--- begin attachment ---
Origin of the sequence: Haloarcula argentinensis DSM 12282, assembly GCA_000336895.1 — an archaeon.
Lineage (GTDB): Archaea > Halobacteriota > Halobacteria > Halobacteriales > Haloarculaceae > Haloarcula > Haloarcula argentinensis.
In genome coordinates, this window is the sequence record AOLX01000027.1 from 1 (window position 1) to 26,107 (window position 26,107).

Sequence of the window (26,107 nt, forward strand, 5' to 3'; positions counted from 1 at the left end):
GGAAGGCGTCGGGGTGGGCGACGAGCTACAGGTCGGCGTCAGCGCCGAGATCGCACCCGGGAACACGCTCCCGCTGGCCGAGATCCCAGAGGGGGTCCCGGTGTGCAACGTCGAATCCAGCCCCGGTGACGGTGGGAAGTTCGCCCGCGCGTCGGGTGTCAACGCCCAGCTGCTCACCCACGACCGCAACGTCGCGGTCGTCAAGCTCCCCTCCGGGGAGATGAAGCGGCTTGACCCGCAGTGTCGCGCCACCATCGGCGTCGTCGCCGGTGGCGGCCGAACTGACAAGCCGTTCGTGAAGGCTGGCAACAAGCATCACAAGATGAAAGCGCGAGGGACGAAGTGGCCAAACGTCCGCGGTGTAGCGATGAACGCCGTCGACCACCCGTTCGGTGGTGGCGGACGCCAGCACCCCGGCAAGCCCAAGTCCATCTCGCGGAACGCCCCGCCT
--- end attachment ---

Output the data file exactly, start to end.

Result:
Origin of the sequence: Haloarcula argentinensis DSM 12282, assembly GCA_000336895.1 — an archaeon.
Lineage (GTDB): Archaea > Halobacteriota > Halobacteria > Halobacteriales > Haloarculaceae > Haloarcula > Haloarcula argentinensis.
In genome coordinates, this window is the sequence record AOLX01000027.1 from 1 (window position 1) to 26,107 (window position 26,107).

Sequence of the window (26,107 nt, forward strand, 5' to 3'; positions counted from 1 at the left end):
GGAAGGCGTCGGGGTGGGCGACGAGCTACAGGTCGGCGTCAGCGCCGAGATCGCACCCGGGAACACGCTCCCGCTGGCCGAGATCCCAGAGGGGGTCCCGGTGTGCAACGTCGAATCCAGCCCCGGTGACGGTGGGAAGTTCGCCCGCGCGTCGGGTGTCAACGCCCAGCTGCTCACCCACGACCGCAACGTCGCGGTCGTCAAGCTCCCCTCCGGGGAGATGAAGCGGCTTGACCCGCAGTGTCGCGCCACCATCGGCGTCGTCGCCGGTGGCGGCCGAACTGACAAGCCGTTCGTGAAGGCTGGCAACAAGCATCACAAGATGAAAGCGCGAGGGACGAAGTGGCCAAACGTCCGCGGTGTAGCGATGAACGCCGTCGACCACCCGTTCGGTGGTGGCGGACGCCAGCACCCCGGCAAGCCCAAGTCCATCTCGCGGAACGCCCCGCCT